Why should musical instruments be tuned up to A?


If you are a musician since your earliest childhood, A might sound pretty familiar to your ear!! This beautiful music note helps instrumentalists tune up their musical instrument.
And if you are not a musician, but have already attended some classical music concerts, you might have heard this “hubbub” – which is actually not a hubbub – preceding the beginning of a concert. This solemn moment during which all musicians tune up to A informs the audience that the concert is about to start.

Let’s relive this moment aurally.

But how did A become the norm for tuning up instruments?

We are generally talking about A, but to be more specific, we actually have to speak of A4. It is one of the open strings you can usually find on violins and violas. In the previous video, we can hear an orchestra tuning up before a concert; please note that A4 serves not only the orchestras but also any other musical ensemble, whatever the style and/or the instrument. This is generally the standard pitch played by most of the tuning forks, when tuning up a musical instrument.

This is all about frequencies

Although today A4 has a frequency of 440Hz (which means 440 cycles per second), it has not always been the case.

Prior to the standardization of 1953, the frequency of A4 varied according to the country, the orchestra and the composer. A4 was adapted to the country’s habits and the conditions of the show. Actually, the sound emitted by a musical instrument depends on the outside environment, especially the ambient temperature. If you are a musician, you know for sure that the sound of your instrument varies with changes in temperature and humidity. Before 1953, and although there was no standard rule, we used to tune instruments to the reference pitch played by another instrument, known for not going out of tune, and for being less influenced by exterior conditions, such as wind instruments (flutes, trumpets, etc.)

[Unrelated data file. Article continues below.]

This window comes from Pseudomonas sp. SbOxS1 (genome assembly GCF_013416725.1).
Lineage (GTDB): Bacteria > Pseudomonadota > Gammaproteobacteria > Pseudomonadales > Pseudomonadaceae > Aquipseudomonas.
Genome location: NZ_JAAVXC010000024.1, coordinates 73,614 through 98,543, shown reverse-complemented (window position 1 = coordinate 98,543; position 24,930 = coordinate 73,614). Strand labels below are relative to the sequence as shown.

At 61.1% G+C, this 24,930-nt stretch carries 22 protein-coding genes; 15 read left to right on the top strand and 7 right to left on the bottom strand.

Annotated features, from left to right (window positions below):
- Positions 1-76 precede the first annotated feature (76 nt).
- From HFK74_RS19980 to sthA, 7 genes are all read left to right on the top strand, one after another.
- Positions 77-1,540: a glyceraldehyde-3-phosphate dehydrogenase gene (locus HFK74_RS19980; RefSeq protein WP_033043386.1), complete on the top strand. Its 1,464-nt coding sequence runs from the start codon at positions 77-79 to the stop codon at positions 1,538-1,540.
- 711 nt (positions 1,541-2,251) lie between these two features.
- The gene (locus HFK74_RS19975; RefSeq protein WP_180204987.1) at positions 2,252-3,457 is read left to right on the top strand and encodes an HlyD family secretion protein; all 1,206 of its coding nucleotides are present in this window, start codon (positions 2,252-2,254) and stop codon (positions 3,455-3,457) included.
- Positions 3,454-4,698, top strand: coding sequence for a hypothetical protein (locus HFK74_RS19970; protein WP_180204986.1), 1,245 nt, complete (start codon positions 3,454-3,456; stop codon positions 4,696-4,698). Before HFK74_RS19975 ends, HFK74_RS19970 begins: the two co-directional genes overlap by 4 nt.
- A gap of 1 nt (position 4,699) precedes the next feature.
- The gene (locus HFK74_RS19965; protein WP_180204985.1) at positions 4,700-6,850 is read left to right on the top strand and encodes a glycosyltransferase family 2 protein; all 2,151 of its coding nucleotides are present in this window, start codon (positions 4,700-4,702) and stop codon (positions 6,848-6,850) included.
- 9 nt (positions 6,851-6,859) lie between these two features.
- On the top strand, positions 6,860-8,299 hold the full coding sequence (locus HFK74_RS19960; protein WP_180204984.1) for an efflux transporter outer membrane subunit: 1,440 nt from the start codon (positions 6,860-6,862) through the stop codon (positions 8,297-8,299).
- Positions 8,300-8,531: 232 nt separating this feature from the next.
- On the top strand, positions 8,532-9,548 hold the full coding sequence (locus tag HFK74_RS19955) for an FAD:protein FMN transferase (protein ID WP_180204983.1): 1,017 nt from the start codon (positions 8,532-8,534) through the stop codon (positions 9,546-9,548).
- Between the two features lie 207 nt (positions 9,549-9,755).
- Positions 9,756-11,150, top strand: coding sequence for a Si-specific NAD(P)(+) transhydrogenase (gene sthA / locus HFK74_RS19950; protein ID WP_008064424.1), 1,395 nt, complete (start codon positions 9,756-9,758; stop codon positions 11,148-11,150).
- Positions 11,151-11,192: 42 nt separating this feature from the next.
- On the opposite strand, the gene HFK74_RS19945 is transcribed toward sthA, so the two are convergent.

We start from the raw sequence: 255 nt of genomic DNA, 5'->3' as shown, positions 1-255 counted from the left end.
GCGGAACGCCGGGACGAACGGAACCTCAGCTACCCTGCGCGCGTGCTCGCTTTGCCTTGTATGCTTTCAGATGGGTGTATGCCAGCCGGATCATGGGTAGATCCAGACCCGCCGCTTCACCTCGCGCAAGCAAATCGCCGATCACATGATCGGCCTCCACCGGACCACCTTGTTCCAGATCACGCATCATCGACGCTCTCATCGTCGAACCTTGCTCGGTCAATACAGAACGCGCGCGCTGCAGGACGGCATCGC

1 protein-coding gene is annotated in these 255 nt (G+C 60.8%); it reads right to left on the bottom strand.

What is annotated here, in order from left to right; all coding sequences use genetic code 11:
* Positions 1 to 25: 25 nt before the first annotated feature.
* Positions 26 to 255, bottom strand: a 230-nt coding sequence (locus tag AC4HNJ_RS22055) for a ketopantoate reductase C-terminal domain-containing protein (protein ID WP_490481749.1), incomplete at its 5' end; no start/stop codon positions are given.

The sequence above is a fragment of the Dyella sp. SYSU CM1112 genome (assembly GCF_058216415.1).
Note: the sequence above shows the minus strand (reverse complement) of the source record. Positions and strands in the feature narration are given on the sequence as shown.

For example, in France, A4 was set up as follows: 435Hz, at a temperature of 18 degrees.

So many different A4 frequencies did not facilitate musicians’ task at all. They had a lot of troubles adapting themselves to each country and often needed time to tune up their instruments. There was a real need for standardization…

The London International Conference of 1953 enabled to set up the A4 tuning reference to the frequency of 440Hz. This A4 = 440Hz is now the worldwide standard pitch for all orchestras.

One exception though: orchestras specializing in ancient music

However, when it comes to orchestras specializing in ancient music, A4 is not the general tuning reference. These orchestras stick to the old playing conditions, using the A4 tuning reference corresponding to the music that is being played. Indeed, according to the specific features of the music, an orchestra specializing in ancient music will use different A4 tuning references. For example, we use:

  • 466Hz for Renaissance music,
  • 440Hz for Venetian baroque,
  • 415Hz for German baroque,
  • 392Hz for French baroque, etc.

We can tune to those A4 tuning references by using period instruments that are not going out of tune.

History shows us that A4 has evolved significantly, with a frequency that never stopped growing to reach 440 Hz. It is commonly said that this increase is due to a theory proving that the higher an instrument is being tuned up to, the better it sounds.

It is quite easy to understand the difference between the several A4 pitches; this video, which features 3 extracts of music pieces that are varying between 432 Hz, 440 Hz, and 448 Hz frequencies, is a good example of it. Feel free to choose the frequency which sounds the more musical to you!

Source: Wikipedia.
Picture by Larisa Birta.